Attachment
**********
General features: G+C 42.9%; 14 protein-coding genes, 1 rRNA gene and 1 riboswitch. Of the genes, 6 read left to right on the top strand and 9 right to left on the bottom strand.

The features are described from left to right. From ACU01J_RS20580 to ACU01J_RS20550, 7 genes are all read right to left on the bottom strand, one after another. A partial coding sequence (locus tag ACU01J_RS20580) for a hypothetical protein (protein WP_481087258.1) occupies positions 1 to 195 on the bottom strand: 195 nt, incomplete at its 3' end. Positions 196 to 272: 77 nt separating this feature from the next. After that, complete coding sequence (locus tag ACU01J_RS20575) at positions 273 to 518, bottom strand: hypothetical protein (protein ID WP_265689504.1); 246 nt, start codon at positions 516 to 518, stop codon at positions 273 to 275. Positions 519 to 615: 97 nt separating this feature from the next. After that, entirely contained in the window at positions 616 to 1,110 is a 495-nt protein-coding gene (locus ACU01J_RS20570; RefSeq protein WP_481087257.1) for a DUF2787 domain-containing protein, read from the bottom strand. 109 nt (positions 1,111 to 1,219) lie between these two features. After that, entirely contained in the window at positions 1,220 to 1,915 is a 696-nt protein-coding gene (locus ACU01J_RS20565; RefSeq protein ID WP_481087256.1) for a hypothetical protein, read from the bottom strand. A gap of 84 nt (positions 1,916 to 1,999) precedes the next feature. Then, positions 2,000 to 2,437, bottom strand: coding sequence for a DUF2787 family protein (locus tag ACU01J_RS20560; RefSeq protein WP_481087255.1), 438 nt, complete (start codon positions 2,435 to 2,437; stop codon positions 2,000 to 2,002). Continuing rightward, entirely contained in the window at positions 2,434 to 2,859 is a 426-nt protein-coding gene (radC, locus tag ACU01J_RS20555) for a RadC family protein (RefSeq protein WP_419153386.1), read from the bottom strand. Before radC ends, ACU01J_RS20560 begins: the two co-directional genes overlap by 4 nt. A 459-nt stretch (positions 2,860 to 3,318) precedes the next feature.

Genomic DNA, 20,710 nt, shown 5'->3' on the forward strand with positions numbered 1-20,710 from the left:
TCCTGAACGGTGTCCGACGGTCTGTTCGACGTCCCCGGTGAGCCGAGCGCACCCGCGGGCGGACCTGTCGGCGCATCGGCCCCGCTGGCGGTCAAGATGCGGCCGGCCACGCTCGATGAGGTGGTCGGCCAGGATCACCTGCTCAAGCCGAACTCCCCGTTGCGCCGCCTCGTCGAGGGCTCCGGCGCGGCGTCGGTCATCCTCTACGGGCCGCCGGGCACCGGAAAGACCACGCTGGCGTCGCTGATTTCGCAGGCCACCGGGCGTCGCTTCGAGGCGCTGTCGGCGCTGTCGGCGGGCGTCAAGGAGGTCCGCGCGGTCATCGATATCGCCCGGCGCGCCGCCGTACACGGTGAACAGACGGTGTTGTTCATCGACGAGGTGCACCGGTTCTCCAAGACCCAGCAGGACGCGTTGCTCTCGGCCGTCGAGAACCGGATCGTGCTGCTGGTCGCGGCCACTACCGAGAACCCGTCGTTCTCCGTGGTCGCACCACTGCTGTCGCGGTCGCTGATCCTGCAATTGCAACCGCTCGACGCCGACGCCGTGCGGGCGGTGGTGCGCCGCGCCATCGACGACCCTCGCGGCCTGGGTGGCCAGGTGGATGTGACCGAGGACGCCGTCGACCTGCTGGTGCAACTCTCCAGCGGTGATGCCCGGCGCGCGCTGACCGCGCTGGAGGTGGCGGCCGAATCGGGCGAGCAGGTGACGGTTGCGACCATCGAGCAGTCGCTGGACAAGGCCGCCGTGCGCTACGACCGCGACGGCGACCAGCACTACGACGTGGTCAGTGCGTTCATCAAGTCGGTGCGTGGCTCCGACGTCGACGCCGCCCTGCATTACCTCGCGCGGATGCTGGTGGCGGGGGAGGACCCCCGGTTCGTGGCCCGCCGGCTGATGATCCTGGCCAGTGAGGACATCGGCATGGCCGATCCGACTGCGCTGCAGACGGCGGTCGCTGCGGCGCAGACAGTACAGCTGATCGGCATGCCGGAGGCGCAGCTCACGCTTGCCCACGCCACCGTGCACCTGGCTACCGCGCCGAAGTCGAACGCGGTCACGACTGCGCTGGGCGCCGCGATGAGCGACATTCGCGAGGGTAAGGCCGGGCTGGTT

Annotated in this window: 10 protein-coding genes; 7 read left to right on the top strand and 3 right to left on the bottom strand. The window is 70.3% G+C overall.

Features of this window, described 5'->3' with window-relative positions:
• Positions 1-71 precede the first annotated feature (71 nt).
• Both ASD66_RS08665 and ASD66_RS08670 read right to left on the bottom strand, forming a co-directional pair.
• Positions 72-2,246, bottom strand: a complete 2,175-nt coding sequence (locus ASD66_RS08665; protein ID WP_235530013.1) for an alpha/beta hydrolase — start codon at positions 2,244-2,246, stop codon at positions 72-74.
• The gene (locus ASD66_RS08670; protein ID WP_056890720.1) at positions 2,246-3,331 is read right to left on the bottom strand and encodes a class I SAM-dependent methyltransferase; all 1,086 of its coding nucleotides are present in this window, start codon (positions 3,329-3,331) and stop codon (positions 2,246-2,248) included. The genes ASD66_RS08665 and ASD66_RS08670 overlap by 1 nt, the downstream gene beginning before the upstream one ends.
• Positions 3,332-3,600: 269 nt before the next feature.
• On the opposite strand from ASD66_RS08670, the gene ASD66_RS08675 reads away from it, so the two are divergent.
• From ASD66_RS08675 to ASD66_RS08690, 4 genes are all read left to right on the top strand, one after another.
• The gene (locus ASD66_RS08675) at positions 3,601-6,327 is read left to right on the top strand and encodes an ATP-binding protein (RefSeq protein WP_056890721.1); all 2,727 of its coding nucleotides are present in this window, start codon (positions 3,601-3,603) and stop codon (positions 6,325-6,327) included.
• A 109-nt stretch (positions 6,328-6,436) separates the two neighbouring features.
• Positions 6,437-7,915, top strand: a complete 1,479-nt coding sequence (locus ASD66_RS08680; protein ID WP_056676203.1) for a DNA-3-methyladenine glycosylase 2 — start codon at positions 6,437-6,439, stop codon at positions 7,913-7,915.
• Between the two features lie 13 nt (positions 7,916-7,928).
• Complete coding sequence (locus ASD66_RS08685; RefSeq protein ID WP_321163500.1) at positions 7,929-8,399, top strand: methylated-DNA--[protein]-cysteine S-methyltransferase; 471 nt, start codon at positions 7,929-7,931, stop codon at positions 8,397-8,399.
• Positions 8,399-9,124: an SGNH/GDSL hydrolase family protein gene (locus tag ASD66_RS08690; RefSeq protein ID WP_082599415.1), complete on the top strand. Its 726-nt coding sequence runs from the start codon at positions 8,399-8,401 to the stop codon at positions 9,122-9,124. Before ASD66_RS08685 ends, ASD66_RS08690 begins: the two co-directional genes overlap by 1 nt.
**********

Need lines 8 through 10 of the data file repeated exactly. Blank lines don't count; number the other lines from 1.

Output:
• Both ASD66_RS08665 and ASD66_RS08670 read right to left on the bottom strand, forming a co-directional pair.
• Positions 72-2,246, bottom strand: a complete 2,175-nt coding sequence (locus ASD66_RS08665; protein ID WP_235530013.1) for an alpha/beta hydrolase — start codon at positions 2,244-2,246, stop codon at positions 72-74.
• The gene (locus ASD66_RS08670; protein ID WP_056890720.1) at positions 2,246-3,331 is read right to left on the bottom strand and encodes a class I SAM-dependent methyltransferase; all 1,086 of its coding nucleotides are present in this window, start codon (positions 3,329-3,331) and stop codon (positions 2,246-2,248) included. The genes ASD66_RS08665 and ASD66_RS08670 overlap by 1 nt, the downstream gene beginning before the upstream one ends.